Flatulent Conceptions: "The Young Ones," Inoculation, and Emesis - Murray Smith
"The Young Ones" is a British sitcom that was (as I understand it) a borderline sketch comedy show because of its sharp, surrealistic plot turns. It was subversive because instead of confronting small doses of acknowledged evil and thus inoculating against it (Barthes) as most sitcoms would, TYO vomits (emesis) anarchistic behavior. This provides the intense pleasure of the show. Smith's larger aim is to complicate the sources of pleasure from TV from Fiske's suggestion that "pleasure always involves some form of resistance to (rather than complicity with) the ideological codes offered by any given cultural product." (72)

(American parallel...Perhaps...Sunny??)

Collective Blindness and American Television - THE Robert J. Thompson
Thompson marvels at the failure of audiences, even the most educated, to pick up on the subtle bathroom humor of Hill Street Blues (as well as St. Elsewhere). He compares it to "Three's Company," a critically panned show which similarly played with obscenity and filth just below the surface. He suggests audiences are just not used to watching/listening for the scatology etc. that Hill Street Blues revels in. BT suggests reasons: artistic (reflects the filth of the city), ratings (related to T&A TV), pleasure of an inside joke.

"He's Everything You're Not...": A Semiological Analysis of "Cheers" - Arthur Asa Berger
Cheers is a fairy tale: a story filled with signs containing multiple meanings (start with the names) built on semiological oppositions (elites v. middle class and lower).

And Justice for All: The Messages Behind "Real" Courtroom Dramas - Wende Vyborney Dumble
Court TV shows aren't realistic, and may dampen an audience's desire to use the justice system.

The Ratings "Sweeps" and How they Make News - Meg Moritz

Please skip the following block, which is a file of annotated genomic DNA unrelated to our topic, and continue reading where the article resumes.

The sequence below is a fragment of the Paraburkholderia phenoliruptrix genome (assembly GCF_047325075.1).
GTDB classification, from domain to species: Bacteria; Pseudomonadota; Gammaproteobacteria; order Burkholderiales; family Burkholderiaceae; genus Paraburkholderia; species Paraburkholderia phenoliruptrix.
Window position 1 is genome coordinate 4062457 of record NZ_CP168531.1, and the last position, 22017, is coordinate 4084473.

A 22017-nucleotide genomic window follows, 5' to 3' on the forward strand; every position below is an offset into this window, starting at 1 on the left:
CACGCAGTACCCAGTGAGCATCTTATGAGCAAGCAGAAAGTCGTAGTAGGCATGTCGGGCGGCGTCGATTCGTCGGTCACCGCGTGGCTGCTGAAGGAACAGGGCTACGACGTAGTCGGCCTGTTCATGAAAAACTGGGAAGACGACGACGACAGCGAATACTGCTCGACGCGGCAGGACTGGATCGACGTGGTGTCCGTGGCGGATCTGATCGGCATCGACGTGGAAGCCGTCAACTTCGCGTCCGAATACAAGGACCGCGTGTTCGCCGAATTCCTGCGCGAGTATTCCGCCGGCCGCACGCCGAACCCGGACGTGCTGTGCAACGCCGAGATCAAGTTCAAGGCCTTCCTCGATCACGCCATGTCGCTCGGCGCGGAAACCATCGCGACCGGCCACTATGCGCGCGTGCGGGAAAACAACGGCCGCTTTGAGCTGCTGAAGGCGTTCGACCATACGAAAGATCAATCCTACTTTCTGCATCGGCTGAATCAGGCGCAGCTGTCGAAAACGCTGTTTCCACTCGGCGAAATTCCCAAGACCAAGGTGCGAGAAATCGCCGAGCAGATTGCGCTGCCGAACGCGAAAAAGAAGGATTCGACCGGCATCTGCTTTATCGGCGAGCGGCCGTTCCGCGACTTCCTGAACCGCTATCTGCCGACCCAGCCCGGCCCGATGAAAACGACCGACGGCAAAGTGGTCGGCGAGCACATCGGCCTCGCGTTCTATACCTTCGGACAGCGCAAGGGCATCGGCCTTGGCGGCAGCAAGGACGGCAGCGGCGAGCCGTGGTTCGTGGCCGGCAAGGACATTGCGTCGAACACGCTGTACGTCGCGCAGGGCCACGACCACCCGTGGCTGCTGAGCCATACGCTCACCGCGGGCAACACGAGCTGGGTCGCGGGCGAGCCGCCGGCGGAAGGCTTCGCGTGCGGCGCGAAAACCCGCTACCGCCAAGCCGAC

During sweeps, local news coverage tends to become ratings-driven and horrible.

The Graphication and Personification of Television News - Herbert Zettl
The graphics of TV news tend to make the space look flat, and may the emphasize the anchor as more "personified" and "real."

Representations of Race in Network News Coverage of South Africa - Wendy Kozol
Simplified news reduces complexities to stereotypes. Representations of protesting blacks in South Africa is problematic, but it does give them an important voice on TV, thus enhancing their status towards a more equivalent position to whites.

Propaganda Techniques in Documentary Film and Television: AIM vs. PBS - Martin J. Medhurst
Emphasizes documentaries are NOT meant to be unbiased "documents" but rather reflect the perception and opinion of the author. Thus, a critic should analyze whether they are good or not by how well they act as propaganda.

TV's World of Sports: Presenting and Playing the Game - Jimmie L. Reeves
Sports tend to have conservative values, thus a crisis in the world of sports signals an "ideological rupture."

Invisible Fictions: Television Audiences, Paedocracy, Pleasure - John Hartley
Begins by addressing the comments of John Ellis (in his preface to Visible Fictions, first edition) that one nation's TV is incomprehensible to observers to other nations. Ellis says that "Broadcast TV is the private life of the nation-state." (quoted on 224) Ellis would later point out the value of approaching the unfamiliar, as demonstrated by Raymond William's famous observation of the "flow" nature of the TV medium.

From here, Hartley engages with Benedict Anderson, suggesting TV is one of the most powerful forces of national identity.

paedocracy - The TV industry imagines itself as a regime addressing its viewers as children, with childlike preoccupations and actions. Programs attempt to appeal to the "playful, imaginative, fantasy, irresponsible aspects of adult behavior." (234)

Hartley also clumsily uses Said, suggesting that the industry "orientalizes" the audience because it exists as an other "almost wholly within the imagination and rhetoric of those who speak on their behalf."